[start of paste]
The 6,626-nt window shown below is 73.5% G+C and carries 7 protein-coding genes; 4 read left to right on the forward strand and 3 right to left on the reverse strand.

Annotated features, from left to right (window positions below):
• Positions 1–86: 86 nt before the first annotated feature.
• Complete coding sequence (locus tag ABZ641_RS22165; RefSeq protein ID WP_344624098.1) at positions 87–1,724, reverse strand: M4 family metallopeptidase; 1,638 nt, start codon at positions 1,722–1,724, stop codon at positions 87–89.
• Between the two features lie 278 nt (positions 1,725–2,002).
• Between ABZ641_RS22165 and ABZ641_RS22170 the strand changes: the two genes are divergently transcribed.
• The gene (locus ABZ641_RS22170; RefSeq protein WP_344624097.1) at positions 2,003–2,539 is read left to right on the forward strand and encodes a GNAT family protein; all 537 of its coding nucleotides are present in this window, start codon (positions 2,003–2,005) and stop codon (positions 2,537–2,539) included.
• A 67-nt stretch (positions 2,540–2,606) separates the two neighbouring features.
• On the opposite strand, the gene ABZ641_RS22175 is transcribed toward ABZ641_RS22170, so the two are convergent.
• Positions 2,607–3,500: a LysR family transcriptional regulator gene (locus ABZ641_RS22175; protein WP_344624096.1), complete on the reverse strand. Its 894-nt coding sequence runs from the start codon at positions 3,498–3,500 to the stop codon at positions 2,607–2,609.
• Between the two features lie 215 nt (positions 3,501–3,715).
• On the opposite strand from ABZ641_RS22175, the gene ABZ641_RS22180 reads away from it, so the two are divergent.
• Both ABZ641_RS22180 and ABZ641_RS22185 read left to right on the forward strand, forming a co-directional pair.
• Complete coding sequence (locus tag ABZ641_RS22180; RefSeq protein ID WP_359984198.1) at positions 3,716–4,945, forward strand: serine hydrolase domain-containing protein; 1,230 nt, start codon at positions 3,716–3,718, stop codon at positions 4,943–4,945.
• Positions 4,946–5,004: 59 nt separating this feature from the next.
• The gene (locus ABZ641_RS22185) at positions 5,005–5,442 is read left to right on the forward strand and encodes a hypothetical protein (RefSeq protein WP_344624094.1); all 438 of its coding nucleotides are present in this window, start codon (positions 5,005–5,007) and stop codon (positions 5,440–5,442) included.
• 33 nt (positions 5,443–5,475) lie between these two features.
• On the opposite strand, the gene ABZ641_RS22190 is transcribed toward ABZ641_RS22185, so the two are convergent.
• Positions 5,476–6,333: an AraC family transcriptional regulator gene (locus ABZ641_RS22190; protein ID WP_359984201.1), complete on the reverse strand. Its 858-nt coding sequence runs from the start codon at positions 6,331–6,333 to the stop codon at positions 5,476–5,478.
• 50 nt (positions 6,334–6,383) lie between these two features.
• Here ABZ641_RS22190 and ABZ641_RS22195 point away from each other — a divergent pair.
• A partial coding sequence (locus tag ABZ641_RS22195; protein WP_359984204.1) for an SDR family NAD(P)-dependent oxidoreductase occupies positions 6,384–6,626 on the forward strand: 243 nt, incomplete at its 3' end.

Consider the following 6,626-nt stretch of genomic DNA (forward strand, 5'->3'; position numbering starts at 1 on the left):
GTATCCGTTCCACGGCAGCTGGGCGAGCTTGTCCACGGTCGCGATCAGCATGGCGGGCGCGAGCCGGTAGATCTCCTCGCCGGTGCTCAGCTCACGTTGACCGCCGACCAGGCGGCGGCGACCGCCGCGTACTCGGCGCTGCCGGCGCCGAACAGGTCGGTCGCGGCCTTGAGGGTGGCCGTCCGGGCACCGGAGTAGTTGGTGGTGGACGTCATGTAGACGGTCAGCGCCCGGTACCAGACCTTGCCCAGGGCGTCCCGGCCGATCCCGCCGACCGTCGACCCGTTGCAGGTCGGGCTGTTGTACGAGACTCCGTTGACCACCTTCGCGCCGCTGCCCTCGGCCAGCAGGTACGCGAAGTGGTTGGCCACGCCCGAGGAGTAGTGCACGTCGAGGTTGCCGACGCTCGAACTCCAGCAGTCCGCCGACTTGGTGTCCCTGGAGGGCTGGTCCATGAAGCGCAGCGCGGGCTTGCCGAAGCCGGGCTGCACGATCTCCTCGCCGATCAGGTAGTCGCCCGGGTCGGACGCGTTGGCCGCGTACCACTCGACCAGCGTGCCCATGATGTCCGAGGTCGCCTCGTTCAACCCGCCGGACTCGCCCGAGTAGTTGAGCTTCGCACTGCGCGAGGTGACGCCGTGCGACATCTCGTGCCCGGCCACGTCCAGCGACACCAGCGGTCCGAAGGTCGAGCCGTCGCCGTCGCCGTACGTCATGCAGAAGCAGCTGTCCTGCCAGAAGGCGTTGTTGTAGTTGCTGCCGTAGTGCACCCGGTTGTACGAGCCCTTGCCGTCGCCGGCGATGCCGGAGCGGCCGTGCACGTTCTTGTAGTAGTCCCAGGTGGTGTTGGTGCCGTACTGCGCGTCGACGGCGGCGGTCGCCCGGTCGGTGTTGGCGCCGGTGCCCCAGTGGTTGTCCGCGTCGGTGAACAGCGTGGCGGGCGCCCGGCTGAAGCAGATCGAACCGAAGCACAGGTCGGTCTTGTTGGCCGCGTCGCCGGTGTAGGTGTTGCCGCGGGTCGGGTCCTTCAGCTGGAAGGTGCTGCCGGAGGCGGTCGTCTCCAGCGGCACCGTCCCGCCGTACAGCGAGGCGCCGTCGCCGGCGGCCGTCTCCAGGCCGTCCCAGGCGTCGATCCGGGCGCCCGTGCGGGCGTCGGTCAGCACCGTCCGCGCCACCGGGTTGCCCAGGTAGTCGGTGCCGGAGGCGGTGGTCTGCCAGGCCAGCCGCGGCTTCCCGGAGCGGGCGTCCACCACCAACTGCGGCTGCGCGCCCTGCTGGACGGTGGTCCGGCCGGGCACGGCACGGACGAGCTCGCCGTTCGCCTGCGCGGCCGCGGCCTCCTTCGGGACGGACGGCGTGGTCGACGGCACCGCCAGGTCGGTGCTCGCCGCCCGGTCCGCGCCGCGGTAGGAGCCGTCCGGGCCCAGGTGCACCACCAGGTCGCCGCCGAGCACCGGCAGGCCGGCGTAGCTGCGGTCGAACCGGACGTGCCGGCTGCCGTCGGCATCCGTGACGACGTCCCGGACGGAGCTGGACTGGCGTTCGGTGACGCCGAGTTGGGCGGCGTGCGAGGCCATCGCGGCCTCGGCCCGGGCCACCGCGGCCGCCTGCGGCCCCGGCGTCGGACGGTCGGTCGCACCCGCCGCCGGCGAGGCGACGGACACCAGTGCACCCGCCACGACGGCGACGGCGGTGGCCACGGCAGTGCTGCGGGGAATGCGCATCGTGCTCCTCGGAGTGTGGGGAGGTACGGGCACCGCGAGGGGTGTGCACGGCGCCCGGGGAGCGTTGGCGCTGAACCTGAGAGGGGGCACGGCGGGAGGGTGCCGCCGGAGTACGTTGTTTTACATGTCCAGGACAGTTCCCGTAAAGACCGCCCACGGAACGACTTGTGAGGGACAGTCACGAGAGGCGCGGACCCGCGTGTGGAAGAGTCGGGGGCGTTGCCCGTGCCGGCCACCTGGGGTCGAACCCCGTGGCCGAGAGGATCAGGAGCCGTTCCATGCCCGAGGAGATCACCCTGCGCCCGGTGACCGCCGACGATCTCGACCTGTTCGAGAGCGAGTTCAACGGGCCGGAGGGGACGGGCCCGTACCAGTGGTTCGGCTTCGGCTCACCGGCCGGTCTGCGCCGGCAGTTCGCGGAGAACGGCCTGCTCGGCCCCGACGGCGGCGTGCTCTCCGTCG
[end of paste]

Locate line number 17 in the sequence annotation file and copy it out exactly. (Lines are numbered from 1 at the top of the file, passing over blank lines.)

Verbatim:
• 33 nt (positions 5,443–5,475) lie between these two features.